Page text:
A Popular History of Women’s Music and Culture
In Rubymusic, award-winning journalist and broadcaster Connie Kuhns takes readers on an explosive journey through the Pacific Northwest’s groundbreaking women’s music scene in the 80s and 90s.
When journalist Connie Kuhns approached Vancouver Cooperative Radio in 1981 to host a music program dedicated solely to playing music by women, there was some doubt at the station that there was enough music by women to fill half an hour—and besides, who would tune in?
Such was the underground nature of women’s music. Despite the doubters, Rubymusic Radio became a successful program, running for fifteen years, introducing listeners to countless artists through radio, magazines and newspaper columns and on stage at Vancouver’s annual Folk Music Fest, and serving as a powerful platform for the feminist movements taking place in Vancouver’s punk scene and throughout music history in the 80s and 90s. Rubymusic also served as the launching pad for Kuhns’ life-long passion—the preservation of the histories and stories of the women with whom she crossed paths on the airwaves.
Here is a time capsule of a pivotal moment in women’s music history, with special emphasis on the women’s music movement in Canada, including the only written history of the women involved in Vancouver’s punk rock scene. Rubymusic also includes over two dozen first-person interviews going back into the early 1980s, featuring a diverse group of women, including Ferron, Etta James, Roni Gilbert, Lillian Allen, Koko Taylor, Gloria Steinem, kd lang, Michelle Shocked, Amy Grant, Ellen McIlwaine, as well as essays on Joni Mitchell, Janis Joplin, and why Yoko Ono matters. Rubymusic: A Popular History of Women’s Music and Culture is a necessary reflection on fifteen years of radio history and forty years in music journalism that contains unparalleled stories of women who fought for the right to be heard.
“As Canada’s first female major market radio rock DJ, I may have busted through that glass ceiling, but I didn’t really feel part of a community—until Connie’s Rubymusic show debuted on CFRO. With this timely book, Connie frames music by women through the past century through a feminist lens, rekindles so many memories, and delivers just the book I didn’t know I needed to put it all in perspective.”
—Ellie O'Day, Vancouver arts administrator, broadcaster and writer (retired)
“I was too young for the ‘Feminist Soundtrack.’ When I came into the women’s movement in 1981, ‘women’s music’ was already old hat. I was a fan of punk rock, not Meg Christian and Holly Near. But I was lucky. I worked at a feminist newspaper, Kinesis, and our best move was hiring Connie Kuhns to write a column about women in music called ‘Rubymusic.’ Connie showed me you can have a soundtrack for feminism that claims Joni Mitchell, Yoko Ono, Aretha Franklin and The Slits. I listened to the records and thanked my lucky stars.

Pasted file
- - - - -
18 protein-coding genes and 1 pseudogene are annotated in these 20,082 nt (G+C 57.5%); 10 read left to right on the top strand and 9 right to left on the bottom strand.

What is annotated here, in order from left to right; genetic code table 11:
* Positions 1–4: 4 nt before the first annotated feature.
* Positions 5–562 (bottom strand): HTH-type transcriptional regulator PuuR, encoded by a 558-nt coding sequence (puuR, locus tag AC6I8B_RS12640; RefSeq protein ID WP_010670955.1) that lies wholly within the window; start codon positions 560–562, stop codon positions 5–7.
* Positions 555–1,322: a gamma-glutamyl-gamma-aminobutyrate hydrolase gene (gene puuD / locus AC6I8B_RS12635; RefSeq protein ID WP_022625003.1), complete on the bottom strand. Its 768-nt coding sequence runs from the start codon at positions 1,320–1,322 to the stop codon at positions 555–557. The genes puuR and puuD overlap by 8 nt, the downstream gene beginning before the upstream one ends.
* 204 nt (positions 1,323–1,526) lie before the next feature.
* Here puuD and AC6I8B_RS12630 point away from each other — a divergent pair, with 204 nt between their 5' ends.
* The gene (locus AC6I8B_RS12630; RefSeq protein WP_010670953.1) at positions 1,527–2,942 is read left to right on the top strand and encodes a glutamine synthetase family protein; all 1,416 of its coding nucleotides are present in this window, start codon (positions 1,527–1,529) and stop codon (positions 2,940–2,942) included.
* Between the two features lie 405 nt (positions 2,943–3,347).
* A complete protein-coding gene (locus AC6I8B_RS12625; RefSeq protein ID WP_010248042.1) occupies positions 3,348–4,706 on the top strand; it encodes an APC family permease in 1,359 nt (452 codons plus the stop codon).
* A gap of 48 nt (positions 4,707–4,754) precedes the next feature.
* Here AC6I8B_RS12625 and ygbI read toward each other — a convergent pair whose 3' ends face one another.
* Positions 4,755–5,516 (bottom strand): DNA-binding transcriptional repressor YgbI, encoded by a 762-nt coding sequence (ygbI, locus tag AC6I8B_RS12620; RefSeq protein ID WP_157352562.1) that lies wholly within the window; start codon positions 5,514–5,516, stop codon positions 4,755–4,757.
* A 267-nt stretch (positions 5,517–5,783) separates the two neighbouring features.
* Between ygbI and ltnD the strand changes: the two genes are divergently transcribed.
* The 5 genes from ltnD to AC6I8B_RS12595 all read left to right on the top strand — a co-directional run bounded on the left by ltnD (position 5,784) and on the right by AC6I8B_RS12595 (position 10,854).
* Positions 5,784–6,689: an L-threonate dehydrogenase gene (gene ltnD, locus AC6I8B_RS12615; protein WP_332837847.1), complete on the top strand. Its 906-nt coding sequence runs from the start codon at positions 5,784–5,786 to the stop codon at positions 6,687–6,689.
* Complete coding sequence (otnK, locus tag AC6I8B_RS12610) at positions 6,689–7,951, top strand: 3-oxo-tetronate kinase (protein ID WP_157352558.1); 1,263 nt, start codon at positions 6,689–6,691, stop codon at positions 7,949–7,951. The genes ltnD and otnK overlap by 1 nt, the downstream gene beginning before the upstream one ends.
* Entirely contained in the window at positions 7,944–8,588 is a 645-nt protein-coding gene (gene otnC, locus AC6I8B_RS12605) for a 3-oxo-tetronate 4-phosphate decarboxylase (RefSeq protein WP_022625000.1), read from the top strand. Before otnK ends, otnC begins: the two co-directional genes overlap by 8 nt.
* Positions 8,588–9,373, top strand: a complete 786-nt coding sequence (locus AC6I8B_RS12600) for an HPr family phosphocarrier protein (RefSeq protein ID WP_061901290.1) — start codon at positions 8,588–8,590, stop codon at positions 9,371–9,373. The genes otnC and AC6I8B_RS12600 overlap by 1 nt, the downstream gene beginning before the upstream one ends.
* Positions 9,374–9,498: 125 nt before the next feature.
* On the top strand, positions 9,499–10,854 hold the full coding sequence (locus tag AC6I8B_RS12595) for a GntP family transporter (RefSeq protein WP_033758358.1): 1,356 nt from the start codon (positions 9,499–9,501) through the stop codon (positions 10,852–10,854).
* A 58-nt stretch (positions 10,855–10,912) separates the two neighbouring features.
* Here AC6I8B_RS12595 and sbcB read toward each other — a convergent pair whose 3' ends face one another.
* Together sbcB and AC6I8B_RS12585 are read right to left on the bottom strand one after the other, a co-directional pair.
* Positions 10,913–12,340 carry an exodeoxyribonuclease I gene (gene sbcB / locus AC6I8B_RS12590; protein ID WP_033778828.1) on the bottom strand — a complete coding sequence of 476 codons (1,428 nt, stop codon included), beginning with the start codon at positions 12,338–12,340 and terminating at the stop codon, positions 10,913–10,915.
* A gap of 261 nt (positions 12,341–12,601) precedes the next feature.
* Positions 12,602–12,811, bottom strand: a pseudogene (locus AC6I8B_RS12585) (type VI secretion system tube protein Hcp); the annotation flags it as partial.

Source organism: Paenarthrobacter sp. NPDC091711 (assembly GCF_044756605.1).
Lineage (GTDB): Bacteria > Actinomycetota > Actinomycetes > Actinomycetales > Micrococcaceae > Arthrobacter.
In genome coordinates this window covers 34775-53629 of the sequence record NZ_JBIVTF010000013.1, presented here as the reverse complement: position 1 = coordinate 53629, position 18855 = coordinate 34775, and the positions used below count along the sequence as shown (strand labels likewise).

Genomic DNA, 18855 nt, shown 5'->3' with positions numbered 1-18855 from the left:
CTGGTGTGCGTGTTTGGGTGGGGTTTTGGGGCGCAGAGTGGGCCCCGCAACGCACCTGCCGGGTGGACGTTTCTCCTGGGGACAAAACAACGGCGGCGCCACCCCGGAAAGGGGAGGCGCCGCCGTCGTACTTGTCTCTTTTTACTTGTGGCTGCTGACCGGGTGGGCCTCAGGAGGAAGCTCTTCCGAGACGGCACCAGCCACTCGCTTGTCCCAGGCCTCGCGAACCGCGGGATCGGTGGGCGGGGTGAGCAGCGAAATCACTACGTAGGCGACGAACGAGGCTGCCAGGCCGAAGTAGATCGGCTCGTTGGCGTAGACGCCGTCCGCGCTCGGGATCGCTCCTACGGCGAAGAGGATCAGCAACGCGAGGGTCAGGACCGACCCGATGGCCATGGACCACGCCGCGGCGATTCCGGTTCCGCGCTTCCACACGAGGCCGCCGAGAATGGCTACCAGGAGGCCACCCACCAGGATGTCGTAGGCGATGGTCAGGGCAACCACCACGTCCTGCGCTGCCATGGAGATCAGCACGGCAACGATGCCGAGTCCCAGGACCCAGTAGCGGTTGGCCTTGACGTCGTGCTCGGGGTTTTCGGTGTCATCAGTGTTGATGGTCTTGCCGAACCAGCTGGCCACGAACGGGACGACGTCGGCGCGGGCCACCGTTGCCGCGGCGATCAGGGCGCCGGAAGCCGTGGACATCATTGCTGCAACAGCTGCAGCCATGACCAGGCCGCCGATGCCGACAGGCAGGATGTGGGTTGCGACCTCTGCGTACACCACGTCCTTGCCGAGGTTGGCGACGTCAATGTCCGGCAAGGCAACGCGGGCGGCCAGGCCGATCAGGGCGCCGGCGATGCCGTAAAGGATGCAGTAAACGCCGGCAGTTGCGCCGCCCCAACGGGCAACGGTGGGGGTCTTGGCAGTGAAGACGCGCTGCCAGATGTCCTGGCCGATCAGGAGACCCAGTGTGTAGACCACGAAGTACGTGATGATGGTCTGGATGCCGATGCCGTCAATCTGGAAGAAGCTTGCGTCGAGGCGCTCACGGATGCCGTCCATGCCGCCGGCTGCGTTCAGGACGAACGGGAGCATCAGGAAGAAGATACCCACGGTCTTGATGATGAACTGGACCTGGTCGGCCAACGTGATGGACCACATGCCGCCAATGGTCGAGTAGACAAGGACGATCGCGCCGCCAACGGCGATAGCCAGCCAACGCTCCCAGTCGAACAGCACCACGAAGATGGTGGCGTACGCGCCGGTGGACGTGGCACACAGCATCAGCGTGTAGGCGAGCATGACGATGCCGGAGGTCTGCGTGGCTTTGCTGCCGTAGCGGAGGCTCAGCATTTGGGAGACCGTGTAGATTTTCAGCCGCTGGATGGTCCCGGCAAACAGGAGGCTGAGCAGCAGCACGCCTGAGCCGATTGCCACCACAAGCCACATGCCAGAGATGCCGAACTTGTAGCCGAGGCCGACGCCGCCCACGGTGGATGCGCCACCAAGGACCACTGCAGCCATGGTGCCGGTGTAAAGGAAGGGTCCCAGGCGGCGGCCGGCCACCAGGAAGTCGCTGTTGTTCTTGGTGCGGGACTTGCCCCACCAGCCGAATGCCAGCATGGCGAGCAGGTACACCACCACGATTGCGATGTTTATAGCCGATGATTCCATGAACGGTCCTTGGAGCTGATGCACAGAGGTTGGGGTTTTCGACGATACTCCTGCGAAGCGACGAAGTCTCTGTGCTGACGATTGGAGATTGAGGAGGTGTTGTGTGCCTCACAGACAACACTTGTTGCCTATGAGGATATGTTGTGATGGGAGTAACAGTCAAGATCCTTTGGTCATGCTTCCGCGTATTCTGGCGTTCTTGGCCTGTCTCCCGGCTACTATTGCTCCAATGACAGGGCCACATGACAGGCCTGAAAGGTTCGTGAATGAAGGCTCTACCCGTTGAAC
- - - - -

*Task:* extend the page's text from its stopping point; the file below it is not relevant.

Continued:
In this book, Connie has created the ultimate feminist musical comprehensive reference. Tag along with her as she visits the unstoppable forces of feminist music, delighting in interviews with the likes of k.d. lang, Ellen McIlwaine, and Elizabeth Fischer. I didn’t get to all the concerts, but Connie did, and this is a gift.”
—Emma Kivisild, aka Lizard Jones, writer, activist, former editor of Kinesis
“Reading Rubymusic is like walking downtown, arm-in-arm with a dear friend as she gestures toward the city around you both, pointing out buildings whose facades have changed, spaces where structures may no longer even stand but which still somehow form part of the landscape for having once been there. Kuhns guides us through this musical city, connecting us to it, with the pleasure and assuredness of the local she is. This is a book that asks you to linger.”
—AnnMarie MacKinnon, writer, publisher, former editor-in-chief of Geist
There is living history that must be analysed and documented. And there are issues that are as urgent today as they were in the beginning. –Connie Kuhns
“Connie Kuhns’ Rubymusic is an act of loving social labour and a brilliant love letter to the ‘beginnings’ of Women’s music. From the epicenter of it all, Connie meticulously researched and created an encyclopedic archive that is gritty, insightful, moving, complex, and deeply rewarding. This is a story of how women, on the heels of feminism (with its limitations and its idealisms), dreamed and created new possibilities for women’s voices, gave us some great and glorious music, and built a movement that has and continues to transform our communities and music culture. Connie Kuhn’s writing reaches into the past and swirls us into memorable and surprising details, tussles, turns and intriguing accounts of this unfolding revolution of women’s voices in music, gloriously illuminating the ever-present spiritual, societal, and social legacy of this movement.”
—Lillian Allen, two-time JUNO Award winner, dub poet and university professor